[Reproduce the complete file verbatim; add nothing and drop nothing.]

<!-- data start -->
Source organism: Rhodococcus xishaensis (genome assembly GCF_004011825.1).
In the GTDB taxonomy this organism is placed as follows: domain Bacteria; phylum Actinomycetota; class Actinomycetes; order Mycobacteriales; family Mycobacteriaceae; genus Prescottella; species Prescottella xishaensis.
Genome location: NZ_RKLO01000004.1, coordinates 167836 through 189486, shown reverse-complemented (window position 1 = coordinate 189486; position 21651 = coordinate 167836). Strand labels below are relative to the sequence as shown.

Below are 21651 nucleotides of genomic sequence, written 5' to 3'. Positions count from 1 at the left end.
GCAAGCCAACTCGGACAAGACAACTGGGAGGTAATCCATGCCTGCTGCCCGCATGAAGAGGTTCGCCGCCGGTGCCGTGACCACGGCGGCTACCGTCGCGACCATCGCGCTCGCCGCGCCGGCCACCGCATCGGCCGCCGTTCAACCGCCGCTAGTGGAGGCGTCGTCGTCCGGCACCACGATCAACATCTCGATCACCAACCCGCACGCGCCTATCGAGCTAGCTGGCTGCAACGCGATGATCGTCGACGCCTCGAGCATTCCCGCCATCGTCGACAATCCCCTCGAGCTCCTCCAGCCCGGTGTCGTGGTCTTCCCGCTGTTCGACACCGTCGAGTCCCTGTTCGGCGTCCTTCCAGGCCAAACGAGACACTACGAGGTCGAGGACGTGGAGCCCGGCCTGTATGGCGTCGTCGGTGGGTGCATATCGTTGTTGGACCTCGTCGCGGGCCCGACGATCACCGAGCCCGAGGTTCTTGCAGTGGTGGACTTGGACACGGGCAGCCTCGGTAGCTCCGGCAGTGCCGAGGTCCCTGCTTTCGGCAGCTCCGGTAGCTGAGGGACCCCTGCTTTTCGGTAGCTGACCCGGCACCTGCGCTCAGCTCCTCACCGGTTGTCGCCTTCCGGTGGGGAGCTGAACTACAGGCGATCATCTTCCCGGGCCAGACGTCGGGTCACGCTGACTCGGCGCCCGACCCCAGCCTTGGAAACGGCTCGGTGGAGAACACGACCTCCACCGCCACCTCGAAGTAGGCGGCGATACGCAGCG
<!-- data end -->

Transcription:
Source organism: Rhodococcus xishaensis (genome assembly GCF_004011825.1).
In the GTDB taxonomy this organism is placed as follows: domain Bacteria; phylum Actinomycetota; class Actinomycetes; order Mycobacteriales; family Mycobacteriaceae; genus Prescottella; species Prescottella xishaensis.
Genome location: NZ_RKLO01000004.1, coordinates 167836 through 189486, shown reverse-complemented (window position 1 = coordinate 189486; position 21651 = coordinate 167836). Strand labels below are relative to the sequence as shown.

Below are 21651 nucleotides of genomic sequence, written 5' to 3'. Positions count from 1 at the left end.
GCAAGCCAACTCGGACAAGACAACTGGGAGGTAATCCATGCCTGCTGCCCGCATGAAGAGGTTCGCCGCCGGTGCCGTGACCACGGCGGCTACCGTCGCGACCATCGCGCTCGCCGCGCCGGCCACCGCATCGGCCGCCGTTCAACCGCCGCTAGTGGAGGCGTCGTCGTCCGGCACCACGATCAACATCTCGATCACCAACCCGCACGCGCCTATCGAGCTAGCTGGCTGCAACGCGATGATCGTCGACGCCTCGAGCATTCCCGCCATCGTCGACAATCCCCTCGAGCTCCTCCAGCCCGGTGTCGTGGTCTTCCCGCTGTTCGACACCGTCGAGTCCCTGTTCGGCGTCCTTCCAGGCCAAACGAGACACTACGAGGTCGAGGACGTGGAGCCCGGCCTGTATGGCGTCGTCGGTGGGTGCATATCGTTGTTGGACCTCGTCGCGGGCCCGACGATCACCGAGCCCGAGGTTCTTGCAGTGGTGGACTTGGACACGGGCAGCCTCGGTAGCTCCGGCAGTGCCGAGGTCCCTGCTTTCGGCAGCTCCGGTAGCTGAGGGACCCCTGCTTTTCGGTAGCTGACCCGGCACCTGCGCTCAGCTCCTCACCGGTTGTCGCCTTCCGGTGGGGAGCTGAACTACAGGCGATCATCTTCCCGGGCCAGACGTCGGGTCACGCTGACTCGGCGCCCGACCCCAGCCTTGGAAACGGCTCGGTGGAGAACACGACCTCCACCGCCACCTCGAAGTAGGCGGCGATACGCAGCG